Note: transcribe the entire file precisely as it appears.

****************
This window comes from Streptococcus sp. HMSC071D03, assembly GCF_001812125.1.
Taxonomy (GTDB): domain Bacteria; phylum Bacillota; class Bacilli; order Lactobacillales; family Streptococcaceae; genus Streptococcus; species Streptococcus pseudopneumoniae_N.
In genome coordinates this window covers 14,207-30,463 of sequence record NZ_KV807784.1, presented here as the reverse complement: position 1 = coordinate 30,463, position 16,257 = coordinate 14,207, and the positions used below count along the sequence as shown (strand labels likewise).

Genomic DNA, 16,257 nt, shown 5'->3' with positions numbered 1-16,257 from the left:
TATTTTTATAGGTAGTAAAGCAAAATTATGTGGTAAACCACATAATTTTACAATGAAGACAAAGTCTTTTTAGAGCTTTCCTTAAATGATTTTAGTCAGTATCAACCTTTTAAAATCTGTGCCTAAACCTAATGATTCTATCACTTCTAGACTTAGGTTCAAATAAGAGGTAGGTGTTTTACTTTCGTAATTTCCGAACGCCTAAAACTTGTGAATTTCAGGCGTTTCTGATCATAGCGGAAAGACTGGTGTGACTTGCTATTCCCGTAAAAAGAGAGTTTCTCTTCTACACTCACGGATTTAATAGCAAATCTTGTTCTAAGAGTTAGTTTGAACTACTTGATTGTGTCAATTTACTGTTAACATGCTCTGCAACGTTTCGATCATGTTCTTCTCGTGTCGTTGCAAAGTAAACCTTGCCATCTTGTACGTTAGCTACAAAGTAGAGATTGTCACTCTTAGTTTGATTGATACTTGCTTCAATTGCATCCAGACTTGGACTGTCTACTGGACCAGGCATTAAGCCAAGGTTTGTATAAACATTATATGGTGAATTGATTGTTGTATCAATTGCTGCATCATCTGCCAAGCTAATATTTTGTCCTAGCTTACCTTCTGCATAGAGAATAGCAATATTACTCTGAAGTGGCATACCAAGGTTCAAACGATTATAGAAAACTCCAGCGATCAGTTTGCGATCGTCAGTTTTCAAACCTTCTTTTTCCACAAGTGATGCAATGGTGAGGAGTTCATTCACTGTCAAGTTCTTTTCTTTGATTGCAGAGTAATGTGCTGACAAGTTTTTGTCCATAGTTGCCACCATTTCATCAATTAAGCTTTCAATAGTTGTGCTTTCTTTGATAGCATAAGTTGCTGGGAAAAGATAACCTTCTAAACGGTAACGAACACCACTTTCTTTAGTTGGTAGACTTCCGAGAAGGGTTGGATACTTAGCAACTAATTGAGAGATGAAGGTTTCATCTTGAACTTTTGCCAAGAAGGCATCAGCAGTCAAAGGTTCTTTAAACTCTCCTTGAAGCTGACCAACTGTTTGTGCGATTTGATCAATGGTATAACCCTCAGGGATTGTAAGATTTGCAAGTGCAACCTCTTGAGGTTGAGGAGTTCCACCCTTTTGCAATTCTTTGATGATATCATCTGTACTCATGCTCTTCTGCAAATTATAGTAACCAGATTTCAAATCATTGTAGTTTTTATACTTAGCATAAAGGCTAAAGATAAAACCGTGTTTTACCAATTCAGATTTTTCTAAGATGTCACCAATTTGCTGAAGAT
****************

This window comes from Streptococcus sp. HMSC071D03, assembly GCF_001812125.1.
Taxonomy (GTDB): domain Bacteria; phylum Bacillota; class Bacilli; order Lactobacillales; family Streptococcaceae; genus Streptococcus; species Streptococcus pseudopneumoniae_N.
In genome coordinates this window covers 14,207-30,463 of sequence record NZ_KV807784.1, presented here as the reverse complement: position 1 = coordinate 30,463, position 16,257 = coordinate 14,207, and the positions used below count along the sequence as shown (strand labels likewise).

Genomic DNA, 16,257 nt, shown 5'->3' with positions numbered 1-16,257 from the left:
TATTTTTATAGGTAGTAAAGCAAAATTATGTGGTAAACCACATAATTTTACAATGAAGACAAAGTCTTTTTAGAGCTTTCCTTAAATGATTTTAGTCAGTATCAACCTTTTAAAATCTGTGCCTAAACCTAATGATTCTATCACTTCTAGACTTAGGTTCAAATAAGAGGTAGGTGTTTTACTTTCGTAATTTCCGAACGCCTAAAACTTGTGAATTTCAGGCGTTTCTGATCATAGCGGAAAGACTGGTGTGACTTGCTATTCCCGTAAAAAGAGAGTTTCTCTTCTACACTCACGGATTTAATAGCAAATCTTGTTCTAAGAGTTAGTTTGAACTACTTGATTGTGTCAATTTACTGTTAACATGCTCTGCAACGTTTCGATCATGTTCTTCTCGTGTCGTTGCAAAGTAAACCTTGCCATCTTGTACGTTAGCTACAAAGTAGAGATTGTCACTCTTAGTTTGATTGATACTTGCTTCAATTGCATCCAGACTTGGACTGTCTACTGGACCAGGCATTAAGCCAAGGTTTGTATAAACATTATATGGTGAATTGATTGTTGTATCAATTGCTGCATCATCTGCCAAGCTAATATTTTGTCCTAGCTTACCTTCTGCATAGAGAATAGCAATATTACTCTGAAGTGGCATACCAAGGTTCAAACGATTATAGAAAACTCCAGCGATCAGTTTGCGATCGTCAGTTTTCAAACCTTCTTTTTCCACAAGTGATGCAATGGTGAGGAGTTCATTCACTGTCAAGTTCTTTTCTTTGATTGCAGAGTAATGTGCTGACAAGTTTTTGTCCATAGTTGCCACCATTTCATCAATTAAGCTTTCAATAGTTGTGCTTTCTTTGATAGCATAAGTTGCTGGGAAAAGATAACCTTCTAAACGGTAACGAACACCACTTTCTTTAGTTGGTAGACTTCCGAGAAGGGTTGGATACTTAGCAACTAATTGAGAGATGAAGGTTTCATCTTGAACTTTTGCCAAGAAGGCATCAGCAGTCAAAGGTTCTTTAAACTCTCCTTGAAGCTGACCAACTGTTTGTGCGATTTGATCAATGGTATAACCCTCAGGGATTGTAAGATTTGCAAGTGCAACCTCTTGAGGTTGAGGAGTTCCACCCTTTTGCAATTCTTTGATGATATCATCTGTACTCATGCTCTTCTGCAAATTATAGTAACCAGATTTCAAATCATTGTAGTTTTTATACTTAGCATAAAGGCTAAAGATAAAACCGTGTTTTACCAATTCAGATTTTTCTAAGATGTCACCAATTTGCTGAAGAT